Screw Jacks have been around since the late 18th century. Screw jacks were initially developed and used during large structural moves in the early and mid 19th centuries due to their ability to provide consistent force application to loads during their move.
Screw Jacks have their roots in a small Quebec town called Coaticook where 24 year-old inventor, Frank Henry Sleeper created what he termed a jack (or Jackscrew). Sleeper was inspired by Whitworth’s tools used on railroad tracks as they could lift, position, support and hold industrial loads precisely – such as locomotive loads! He saw potential in designing such an innovative machine.
He created a system that was both simple, reliable, and effective – one which would become one of the world’s most beloved lifting jacks for over thirty years after it was patented in 1886.
Screw Jacks have long been proven effective when designed and used appropriately, along with regular maintenance. They represent an economical alternative to hydraulic systems for lifting, positioning and supporting loads from several kilograms up to several tonnes.
A screw jack converts rotational motion to linear movement with the help of either a lead screw or ball screw, and can be used for lifting, lowering, tipping, moving or holding loads in heavy-duty applications that involve lifting and lowering. It is most frequently employed to lift, lower, tip, move or hold heavy loads such as construction.
Screw jacks can also be utilized to safely align misaligning structures or components across civil, mechanical and aircraft industries. Their self-locking capability makes these devices very safe to use for this purpose.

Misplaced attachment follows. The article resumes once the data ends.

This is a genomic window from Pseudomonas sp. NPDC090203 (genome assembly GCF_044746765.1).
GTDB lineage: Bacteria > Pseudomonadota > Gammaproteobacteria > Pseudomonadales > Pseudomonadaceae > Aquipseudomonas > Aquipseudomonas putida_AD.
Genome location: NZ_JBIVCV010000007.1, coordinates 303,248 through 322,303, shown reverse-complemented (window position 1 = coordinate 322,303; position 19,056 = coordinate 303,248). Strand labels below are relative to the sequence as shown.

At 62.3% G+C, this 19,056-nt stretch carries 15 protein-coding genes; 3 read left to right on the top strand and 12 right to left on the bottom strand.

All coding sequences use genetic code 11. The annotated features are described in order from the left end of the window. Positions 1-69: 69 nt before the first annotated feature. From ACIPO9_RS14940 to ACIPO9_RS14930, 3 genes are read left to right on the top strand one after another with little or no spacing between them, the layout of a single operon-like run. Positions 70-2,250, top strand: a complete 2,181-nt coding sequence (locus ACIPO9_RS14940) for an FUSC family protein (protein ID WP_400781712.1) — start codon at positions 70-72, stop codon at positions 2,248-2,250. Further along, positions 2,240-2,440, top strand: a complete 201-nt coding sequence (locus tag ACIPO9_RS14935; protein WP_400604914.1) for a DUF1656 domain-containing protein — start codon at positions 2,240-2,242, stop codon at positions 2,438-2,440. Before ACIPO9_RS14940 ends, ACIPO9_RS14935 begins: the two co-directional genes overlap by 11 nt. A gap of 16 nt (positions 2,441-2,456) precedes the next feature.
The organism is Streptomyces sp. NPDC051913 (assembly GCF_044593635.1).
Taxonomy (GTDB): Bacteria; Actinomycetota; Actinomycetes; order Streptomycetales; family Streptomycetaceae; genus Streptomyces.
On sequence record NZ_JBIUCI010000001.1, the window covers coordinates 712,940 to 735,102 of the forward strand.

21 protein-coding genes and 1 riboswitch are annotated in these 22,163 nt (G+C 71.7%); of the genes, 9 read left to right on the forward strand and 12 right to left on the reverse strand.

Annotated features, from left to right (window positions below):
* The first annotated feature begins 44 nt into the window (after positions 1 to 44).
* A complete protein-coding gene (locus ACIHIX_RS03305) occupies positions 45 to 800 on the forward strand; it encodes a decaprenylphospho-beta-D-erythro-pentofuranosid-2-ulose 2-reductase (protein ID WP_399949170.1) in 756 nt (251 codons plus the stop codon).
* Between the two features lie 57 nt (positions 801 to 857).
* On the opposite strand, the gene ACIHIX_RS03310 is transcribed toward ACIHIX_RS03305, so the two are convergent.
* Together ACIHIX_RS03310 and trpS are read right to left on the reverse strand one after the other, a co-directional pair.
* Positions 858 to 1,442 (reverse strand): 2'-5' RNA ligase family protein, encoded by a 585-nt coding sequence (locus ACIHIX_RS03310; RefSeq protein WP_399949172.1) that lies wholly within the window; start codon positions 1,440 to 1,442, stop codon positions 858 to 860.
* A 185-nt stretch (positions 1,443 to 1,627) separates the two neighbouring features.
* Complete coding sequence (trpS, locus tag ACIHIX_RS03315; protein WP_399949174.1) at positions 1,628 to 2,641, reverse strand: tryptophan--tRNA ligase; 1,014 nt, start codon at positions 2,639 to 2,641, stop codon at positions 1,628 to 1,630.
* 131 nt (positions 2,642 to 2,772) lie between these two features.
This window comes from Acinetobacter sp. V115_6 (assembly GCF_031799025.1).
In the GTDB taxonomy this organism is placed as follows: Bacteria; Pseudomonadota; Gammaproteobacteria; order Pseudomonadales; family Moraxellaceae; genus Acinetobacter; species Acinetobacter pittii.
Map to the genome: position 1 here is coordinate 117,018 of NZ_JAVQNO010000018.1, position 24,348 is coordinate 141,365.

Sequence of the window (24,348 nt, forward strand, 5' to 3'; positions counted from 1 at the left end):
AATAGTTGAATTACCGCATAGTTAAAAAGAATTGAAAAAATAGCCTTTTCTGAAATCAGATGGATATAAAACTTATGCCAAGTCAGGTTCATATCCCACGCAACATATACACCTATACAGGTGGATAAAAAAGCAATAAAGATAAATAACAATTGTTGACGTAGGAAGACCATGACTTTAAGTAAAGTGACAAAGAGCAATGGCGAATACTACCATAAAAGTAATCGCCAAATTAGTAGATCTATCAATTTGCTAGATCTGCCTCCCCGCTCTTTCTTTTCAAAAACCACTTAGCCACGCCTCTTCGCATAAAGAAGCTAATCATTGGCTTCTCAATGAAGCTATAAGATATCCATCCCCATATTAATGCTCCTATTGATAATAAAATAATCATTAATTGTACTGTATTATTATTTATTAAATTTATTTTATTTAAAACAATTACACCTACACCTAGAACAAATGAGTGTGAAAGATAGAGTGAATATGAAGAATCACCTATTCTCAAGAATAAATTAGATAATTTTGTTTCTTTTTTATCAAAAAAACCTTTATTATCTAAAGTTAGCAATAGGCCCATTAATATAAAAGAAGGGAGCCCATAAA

Screw Jacks are essential components of automated machinery. Used to move loads ranging from several kilograms up to thousands of tonnes, screw jacks can push, pull, tension lock unlock tilt pivot roll slide loads with precision.
These units come in various configurations to meet various applications and system layouts, from powered models to those operated manually with hand wheels.
Loads that will be placed on a jack must be carefully calculated to meet its rated capacity, taking into account static loads, dynamic loads, moving or acceleration/deceleration loads, cutting forces and any reaction forces that may exist.
A screw jack is an innovative mechanical device designed to allow users to lift loads more easily and effortlessly with less effort. Its simple design makes it an economical and adaptable solution.
Screw jacks can be used for lifting moderate to heavy loads such as vehicles or aircraft horizontal stabilizers, as well as providing adjustable support for foundation loads.
An electric motor can be used to efficiently power multiple jacks. This approach reduces power requirements in systems with high duty cycles such as scissor lifts that use two jacks on either side to drive its movement.
Another type of screw jack commonly seen today is the ball screw jack, which uses a threaded lift shaft and nut with rolling balls to reduce friction between it and its screw. This design requires approximately 1/3 less torque than machine screw jacks for similar loads, making them more cost-efficient than many machine versions in many applications.